Wednesday was a sick day because I was violently ill. Rarely does the word "violently" seem appropriate to me along side of "ill," but in this case, it is justified. Tuesday night/Wednesday morning was hellish and Wednesday was no cup of tea either. Although, coincidentally, that was all I consumed: a cup of tea and 2/3 of a slice of wheat bread. Neither remained down.

Also, I saw Joseph Arthur this weekend in what turned out to be a pretty much incredible -- albeit poorly organized -- little show. If you get a chance to see him, please do. Drop everything. Honestly. Even if you are completely unsure of the latest record, Our Shadows will remain, as I am, run to the show.

And now, solely to spite Sherb:

Oh, and this:

Wednesday, March 09, 2005

Proof that the economy still blows

Today, I received my first resume for words, inc. That is, Ned, of Brooklyn, wants me to employ him.

If you happen to see Ned, please don't tell him that I am struggling with and dangerously close to failing at simple things like basic math, time management and cooking. Or, in a word, life. Because I lack these life skills and many others, I don't have the girth to work for myself full-time, let alone hire someone else. Don't mention that either.

Instead, mention the killer dental plan that w-i offers.

Back to work Alan Greenspan! If people are asking me for jobs...

Thursday, March 03, 2005

The lil guy

Sherb just needed to have some photos of the lil guy. Well, here you go. I need to get some night shots and also a photo or two of it parked next to an Escalade or Excursion, or something similar. In the mean time, this is what you get.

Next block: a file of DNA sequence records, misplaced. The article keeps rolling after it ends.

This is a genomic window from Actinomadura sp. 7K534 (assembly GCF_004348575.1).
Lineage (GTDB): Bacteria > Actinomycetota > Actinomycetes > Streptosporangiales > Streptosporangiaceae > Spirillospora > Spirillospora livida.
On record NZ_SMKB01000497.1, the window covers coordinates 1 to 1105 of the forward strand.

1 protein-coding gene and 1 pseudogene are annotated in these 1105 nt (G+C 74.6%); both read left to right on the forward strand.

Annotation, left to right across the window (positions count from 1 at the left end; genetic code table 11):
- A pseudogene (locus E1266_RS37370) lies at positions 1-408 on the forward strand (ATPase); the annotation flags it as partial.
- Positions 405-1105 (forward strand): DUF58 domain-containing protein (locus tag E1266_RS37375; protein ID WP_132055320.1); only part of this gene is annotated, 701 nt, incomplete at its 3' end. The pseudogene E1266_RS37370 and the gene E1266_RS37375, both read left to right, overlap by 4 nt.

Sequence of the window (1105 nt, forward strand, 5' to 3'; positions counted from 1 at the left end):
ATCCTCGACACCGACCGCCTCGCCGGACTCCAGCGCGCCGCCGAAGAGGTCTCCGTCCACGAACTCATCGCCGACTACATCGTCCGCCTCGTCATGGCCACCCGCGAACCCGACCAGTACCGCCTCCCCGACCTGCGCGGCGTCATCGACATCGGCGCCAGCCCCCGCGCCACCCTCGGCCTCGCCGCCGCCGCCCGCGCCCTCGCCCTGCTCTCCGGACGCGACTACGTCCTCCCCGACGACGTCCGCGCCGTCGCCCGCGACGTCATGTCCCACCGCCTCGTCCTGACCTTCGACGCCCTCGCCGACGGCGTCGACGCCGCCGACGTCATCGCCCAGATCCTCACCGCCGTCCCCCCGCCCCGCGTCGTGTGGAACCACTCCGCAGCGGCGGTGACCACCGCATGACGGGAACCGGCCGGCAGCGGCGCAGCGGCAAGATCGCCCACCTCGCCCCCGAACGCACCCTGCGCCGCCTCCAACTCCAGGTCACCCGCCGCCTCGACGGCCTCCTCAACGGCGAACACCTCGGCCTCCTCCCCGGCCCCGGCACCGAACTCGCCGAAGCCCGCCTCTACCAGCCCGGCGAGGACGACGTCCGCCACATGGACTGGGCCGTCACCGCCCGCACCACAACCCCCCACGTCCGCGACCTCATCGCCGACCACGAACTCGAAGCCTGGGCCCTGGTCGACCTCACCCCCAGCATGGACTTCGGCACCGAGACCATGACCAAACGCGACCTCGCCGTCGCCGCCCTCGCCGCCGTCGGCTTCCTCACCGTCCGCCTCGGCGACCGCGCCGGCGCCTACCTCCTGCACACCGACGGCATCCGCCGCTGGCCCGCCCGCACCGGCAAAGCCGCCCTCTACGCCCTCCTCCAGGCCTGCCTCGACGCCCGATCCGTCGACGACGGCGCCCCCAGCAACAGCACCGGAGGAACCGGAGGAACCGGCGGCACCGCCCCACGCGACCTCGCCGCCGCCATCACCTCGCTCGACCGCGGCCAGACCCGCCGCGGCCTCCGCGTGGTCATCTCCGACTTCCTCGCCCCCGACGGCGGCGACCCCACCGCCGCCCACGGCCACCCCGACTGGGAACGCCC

Tuesday, March 01, 2005

Only in Vegas

Those of you that know me well enough are probably aware that I am a Craigslist junkie. I am on it nearly everyday and in the months leading up to the Salt Lake site launch would constantly bother the Craigslist admin people in hopes of getting it here sooner.

Anyway, I hadn't visited the site in several days and was doing some catching up this morning. I have found my second-favorite-ever CL posting and urge you to check it out, have a laugh and give this guy some business, damn it! Warning: adult content.

In the posting, the poor man writes: "please help save my marriage. my wife has demanded larger breast, or she will leave me." To pay for this boob job, which, apparently is only required for one breast, he has offered his web design services at a measly $900 (yikes) or is open to a private 45-day loan. In either case, he promises a photo of his wife's new chest as further collateral.

There is a before shot in the listing and judging by the fake yellow fingernails and the strange situation this man is in, she must be a real lovely woman. The kind I'd like to marry and bring home to Ma, no doubt.

Believe it or not, this couple is from Vegas.